Majorities of unvaccinated adults in most of 15 countries would get a vaccine if they could

Survey also points to a decline in vaccination intent not only where many have already been inoculated

New York, NY, May 25, 2021 — A new Ipsos survey of nearly 10,000 unvaccinated adults in 15 countries conducted in partnership with the World Economic Forum finds that vaccine hesitancy tends to be more prevalent among those with lower incomes or lower levels of education, younger generations and/or females. Majorities in all but two of the countries surveyed intend to get a COVID-19 vaccine when it will be available to them. However, the study indicates that vaccination intent has been declining since February – not only in the United States and the United Kingdom where about half of all adults have already received at least one dose, but also in countries, where fewer vaccination campaigns have been much slower, such as Australia and South Korea.
The survey was conducted among 9,890 unvaccinated adults under the age of 75, April 22-25, 2021, on Ipsos’ Global Advisor online platform.

Read the World Economic Forum's article.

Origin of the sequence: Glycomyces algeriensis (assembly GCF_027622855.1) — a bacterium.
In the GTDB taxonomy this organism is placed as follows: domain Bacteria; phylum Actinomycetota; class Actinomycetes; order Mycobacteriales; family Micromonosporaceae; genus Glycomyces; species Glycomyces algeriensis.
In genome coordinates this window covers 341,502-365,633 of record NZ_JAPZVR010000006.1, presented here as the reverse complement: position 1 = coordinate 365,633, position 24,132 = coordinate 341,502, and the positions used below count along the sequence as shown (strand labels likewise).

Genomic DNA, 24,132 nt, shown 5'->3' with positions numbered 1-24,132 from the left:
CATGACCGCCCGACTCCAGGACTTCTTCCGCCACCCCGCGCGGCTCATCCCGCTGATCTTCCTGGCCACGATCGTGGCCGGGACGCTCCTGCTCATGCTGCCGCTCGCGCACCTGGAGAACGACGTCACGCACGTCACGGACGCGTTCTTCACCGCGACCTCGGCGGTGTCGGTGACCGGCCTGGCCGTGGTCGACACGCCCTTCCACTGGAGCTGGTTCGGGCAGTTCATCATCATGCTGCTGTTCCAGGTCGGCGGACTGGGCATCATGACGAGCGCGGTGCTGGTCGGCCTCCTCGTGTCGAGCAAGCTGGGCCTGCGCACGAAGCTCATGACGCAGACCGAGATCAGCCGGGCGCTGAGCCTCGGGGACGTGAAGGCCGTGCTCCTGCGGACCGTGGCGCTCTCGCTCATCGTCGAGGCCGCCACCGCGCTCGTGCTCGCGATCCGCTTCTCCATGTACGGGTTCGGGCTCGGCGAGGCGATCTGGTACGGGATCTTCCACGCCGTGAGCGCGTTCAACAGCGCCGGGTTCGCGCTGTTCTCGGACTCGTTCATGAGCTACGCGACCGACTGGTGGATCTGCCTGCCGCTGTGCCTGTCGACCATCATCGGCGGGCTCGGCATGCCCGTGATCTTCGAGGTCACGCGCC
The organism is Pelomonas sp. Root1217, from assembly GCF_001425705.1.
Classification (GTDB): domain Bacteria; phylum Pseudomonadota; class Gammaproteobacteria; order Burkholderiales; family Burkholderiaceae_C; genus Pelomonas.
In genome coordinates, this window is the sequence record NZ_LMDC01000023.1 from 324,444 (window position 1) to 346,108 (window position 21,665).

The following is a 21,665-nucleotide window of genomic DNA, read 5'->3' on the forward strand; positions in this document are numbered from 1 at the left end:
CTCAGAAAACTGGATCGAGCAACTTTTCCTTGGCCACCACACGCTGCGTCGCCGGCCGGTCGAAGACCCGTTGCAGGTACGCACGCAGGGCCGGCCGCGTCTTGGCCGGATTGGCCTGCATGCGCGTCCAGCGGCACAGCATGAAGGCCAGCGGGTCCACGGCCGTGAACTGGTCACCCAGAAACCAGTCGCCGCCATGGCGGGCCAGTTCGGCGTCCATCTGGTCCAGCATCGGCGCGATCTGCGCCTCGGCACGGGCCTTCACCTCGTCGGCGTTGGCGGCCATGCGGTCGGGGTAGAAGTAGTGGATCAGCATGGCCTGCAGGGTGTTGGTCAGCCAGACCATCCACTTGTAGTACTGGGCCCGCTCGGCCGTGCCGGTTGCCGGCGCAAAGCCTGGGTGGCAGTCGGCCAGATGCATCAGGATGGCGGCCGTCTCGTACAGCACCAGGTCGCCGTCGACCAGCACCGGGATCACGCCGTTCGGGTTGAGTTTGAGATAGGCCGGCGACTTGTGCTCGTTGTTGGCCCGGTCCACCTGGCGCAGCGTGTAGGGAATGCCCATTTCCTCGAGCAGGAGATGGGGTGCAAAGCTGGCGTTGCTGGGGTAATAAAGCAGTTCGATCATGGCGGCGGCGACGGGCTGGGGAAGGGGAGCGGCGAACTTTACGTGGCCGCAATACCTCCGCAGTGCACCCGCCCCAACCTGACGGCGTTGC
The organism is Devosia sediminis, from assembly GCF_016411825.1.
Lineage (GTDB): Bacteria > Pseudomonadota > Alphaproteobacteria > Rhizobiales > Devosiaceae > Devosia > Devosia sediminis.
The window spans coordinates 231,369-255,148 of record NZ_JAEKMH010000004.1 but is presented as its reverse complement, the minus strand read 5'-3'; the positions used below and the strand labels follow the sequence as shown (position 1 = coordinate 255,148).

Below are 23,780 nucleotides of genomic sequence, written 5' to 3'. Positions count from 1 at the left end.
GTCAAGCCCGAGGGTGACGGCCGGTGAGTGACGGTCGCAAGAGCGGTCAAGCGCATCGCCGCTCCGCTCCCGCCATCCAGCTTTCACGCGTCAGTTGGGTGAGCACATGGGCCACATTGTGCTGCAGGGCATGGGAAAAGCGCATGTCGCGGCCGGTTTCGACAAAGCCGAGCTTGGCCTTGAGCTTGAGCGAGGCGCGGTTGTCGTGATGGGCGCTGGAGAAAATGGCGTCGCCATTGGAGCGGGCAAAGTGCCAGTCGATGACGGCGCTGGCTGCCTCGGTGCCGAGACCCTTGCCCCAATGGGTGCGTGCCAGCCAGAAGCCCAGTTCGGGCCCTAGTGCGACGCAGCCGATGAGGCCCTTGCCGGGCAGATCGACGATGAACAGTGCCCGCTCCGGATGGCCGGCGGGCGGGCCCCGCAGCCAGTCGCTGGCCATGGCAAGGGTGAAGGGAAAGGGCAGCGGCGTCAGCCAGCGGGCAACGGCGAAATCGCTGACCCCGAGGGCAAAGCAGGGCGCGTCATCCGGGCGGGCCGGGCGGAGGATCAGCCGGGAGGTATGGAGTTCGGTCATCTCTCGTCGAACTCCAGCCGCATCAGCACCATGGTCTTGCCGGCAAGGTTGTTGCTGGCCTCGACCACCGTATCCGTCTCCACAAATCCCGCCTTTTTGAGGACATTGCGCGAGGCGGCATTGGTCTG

Vaccination intent among the unvaccinated by country

Among adults who have not yet been vaccinated against COVID-19, those who strongly or somewhat agree they would get it make up a majority of those who report they have not yet received it in 13 of the 15 countries surveyed. Intent to get vaccinated among those who are not is:

  • Very high in Brazil (93%), Mexico (88%), Spain (83%), and China (81%);
  • Fairly high in Italy (79%), Canada (78%), Japan (73%), South Korea (72%), and Germany (71%);
  • Middling in Australia (66%), South Africa (62%), and France (58%); and,
  • Low in United States (46%) and Russia (41%)

While the percentage of unvaccinated adults who strongly or somewhat agree they would get a COVID-19 vaccine has not changed significantly since February in eight of the 15 countries, it has increased by more than 3 points in Mexico (+8) and Brazil (+4) and it has dropped by more than 3 points in the United States (-19), Australia (-12), the United Kingdom (-10), South Korea (-8), and Italy (-6).

To put these numbers in perspective, according to Oxford University data, the share of the population who had been given at least one dose of the vaccine at the time of the survey was: approximately 50% in the U.K; 41% in the U.S, 29% in Canada, 23% in Germany, 22% in Spain, 21% in France and Italy, 13% in Brazil, 9% in Mexico, 8% in Russia, 4% in South Korea, 1% in Japan and Australia, and less than 1% in South Africa.

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Profiling the vaccine hesitant

On average, among all adults surveyed across the 15 countries, 29% disagree they would get a vaccine for COVID-19 if it were available to them. Ipsos found that a higher percentage among:

  • Those with a lower household income (by 7 points);
  • Those with a lower level of education (by 4 points);
  • Those aged 16-23 a.k.a. Gen Z (by 3 points) and those aged 24 to 38 a.k.a. Millennials (2 points); and
  • Females (2 points)

The following demographic groups are significantly more likely to disagree in various countries: